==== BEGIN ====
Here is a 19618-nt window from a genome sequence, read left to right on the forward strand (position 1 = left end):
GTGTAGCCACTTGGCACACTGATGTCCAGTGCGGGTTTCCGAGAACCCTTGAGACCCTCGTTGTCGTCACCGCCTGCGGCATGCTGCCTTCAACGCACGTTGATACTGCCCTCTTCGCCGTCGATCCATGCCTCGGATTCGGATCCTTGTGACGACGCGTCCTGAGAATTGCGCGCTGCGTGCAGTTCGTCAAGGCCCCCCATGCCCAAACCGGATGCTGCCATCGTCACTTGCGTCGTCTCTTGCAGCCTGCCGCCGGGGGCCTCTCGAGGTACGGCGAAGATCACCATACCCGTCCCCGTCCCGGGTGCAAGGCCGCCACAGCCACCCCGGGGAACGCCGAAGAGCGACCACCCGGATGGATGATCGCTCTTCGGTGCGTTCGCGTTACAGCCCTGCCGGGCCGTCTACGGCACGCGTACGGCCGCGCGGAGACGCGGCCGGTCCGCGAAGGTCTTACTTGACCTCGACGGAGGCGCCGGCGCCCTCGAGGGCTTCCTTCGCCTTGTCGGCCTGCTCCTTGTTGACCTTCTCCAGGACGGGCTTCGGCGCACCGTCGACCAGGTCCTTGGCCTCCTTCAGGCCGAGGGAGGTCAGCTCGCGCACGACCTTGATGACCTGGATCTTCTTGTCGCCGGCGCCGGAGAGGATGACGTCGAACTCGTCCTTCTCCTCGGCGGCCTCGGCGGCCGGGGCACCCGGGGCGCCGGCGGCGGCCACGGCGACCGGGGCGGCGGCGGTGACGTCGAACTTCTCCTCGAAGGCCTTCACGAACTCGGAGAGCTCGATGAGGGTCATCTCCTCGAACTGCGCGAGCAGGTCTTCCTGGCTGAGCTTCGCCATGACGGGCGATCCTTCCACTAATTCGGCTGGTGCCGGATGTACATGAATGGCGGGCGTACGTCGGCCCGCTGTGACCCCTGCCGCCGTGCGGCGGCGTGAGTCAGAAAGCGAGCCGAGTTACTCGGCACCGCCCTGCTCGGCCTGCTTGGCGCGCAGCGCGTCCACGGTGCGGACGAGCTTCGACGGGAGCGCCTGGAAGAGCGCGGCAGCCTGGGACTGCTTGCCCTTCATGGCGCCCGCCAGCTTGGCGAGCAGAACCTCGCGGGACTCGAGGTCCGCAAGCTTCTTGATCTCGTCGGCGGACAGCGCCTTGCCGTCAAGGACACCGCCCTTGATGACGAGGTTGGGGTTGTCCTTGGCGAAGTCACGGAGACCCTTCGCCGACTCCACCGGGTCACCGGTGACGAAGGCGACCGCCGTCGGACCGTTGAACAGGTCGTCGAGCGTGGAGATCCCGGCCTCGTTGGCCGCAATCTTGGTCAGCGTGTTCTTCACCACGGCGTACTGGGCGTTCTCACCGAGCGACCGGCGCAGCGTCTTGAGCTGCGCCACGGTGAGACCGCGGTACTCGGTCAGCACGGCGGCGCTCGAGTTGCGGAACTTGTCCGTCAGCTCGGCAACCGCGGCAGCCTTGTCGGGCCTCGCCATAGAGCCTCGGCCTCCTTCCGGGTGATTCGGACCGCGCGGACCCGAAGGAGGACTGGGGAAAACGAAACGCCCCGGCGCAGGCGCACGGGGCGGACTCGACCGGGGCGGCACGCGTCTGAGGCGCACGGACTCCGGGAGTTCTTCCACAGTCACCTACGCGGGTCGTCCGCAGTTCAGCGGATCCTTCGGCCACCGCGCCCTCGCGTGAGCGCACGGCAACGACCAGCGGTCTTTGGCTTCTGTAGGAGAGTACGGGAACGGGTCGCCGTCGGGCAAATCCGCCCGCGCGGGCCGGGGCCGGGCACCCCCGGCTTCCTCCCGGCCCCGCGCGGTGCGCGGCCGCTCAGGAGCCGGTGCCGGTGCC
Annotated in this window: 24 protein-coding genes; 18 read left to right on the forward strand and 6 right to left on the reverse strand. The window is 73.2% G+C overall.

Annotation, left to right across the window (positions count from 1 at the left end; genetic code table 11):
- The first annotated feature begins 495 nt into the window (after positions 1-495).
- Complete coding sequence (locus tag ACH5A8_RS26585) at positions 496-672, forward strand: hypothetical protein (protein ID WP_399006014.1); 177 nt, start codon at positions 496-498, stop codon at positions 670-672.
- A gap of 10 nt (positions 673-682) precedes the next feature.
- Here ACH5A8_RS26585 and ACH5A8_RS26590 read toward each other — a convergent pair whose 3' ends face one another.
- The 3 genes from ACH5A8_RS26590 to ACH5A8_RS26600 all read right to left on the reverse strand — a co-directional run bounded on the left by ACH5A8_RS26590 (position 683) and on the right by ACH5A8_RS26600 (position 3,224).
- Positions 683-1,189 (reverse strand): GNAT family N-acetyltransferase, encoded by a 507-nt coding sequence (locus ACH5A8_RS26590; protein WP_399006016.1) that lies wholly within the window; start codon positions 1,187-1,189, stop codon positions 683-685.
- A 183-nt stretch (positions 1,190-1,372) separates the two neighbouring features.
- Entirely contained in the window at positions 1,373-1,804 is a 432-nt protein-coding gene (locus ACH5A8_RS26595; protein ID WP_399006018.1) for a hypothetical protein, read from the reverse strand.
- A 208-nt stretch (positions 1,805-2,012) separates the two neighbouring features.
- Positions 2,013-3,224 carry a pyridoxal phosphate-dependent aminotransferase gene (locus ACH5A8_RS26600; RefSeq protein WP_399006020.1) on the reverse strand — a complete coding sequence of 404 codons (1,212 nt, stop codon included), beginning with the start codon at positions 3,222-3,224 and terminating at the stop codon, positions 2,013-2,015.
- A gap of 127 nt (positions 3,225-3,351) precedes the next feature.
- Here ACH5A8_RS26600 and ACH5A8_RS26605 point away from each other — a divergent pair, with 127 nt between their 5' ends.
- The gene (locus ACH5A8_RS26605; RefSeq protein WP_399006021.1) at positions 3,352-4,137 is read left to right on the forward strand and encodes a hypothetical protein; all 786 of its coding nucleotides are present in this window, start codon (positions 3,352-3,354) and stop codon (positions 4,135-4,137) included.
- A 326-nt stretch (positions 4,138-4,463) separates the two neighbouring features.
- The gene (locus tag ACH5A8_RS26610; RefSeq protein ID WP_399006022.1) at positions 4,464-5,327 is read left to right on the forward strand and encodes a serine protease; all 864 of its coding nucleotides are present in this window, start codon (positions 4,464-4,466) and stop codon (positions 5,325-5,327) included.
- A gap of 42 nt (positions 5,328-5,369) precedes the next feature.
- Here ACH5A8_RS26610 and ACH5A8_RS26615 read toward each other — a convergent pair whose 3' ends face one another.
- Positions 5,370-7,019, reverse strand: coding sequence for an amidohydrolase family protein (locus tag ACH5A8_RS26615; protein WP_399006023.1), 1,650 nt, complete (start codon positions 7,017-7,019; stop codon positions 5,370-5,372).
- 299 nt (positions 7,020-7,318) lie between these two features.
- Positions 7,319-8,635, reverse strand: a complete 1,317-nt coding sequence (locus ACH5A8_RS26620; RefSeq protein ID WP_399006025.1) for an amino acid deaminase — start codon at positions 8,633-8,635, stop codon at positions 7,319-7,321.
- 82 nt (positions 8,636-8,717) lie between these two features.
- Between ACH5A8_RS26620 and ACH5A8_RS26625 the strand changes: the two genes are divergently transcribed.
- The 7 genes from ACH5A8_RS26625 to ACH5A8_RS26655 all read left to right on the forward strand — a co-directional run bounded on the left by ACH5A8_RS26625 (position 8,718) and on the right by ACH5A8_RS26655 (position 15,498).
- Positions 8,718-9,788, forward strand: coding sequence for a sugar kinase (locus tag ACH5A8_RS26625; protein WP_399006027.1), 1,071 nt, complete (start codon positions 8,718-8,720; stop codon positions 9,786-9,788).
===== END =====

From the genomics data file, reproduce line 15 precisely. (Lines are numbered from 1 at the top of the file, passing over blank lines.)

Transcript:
- A gap of 127 nt (positions 3,225-3,351) precedes the next feature.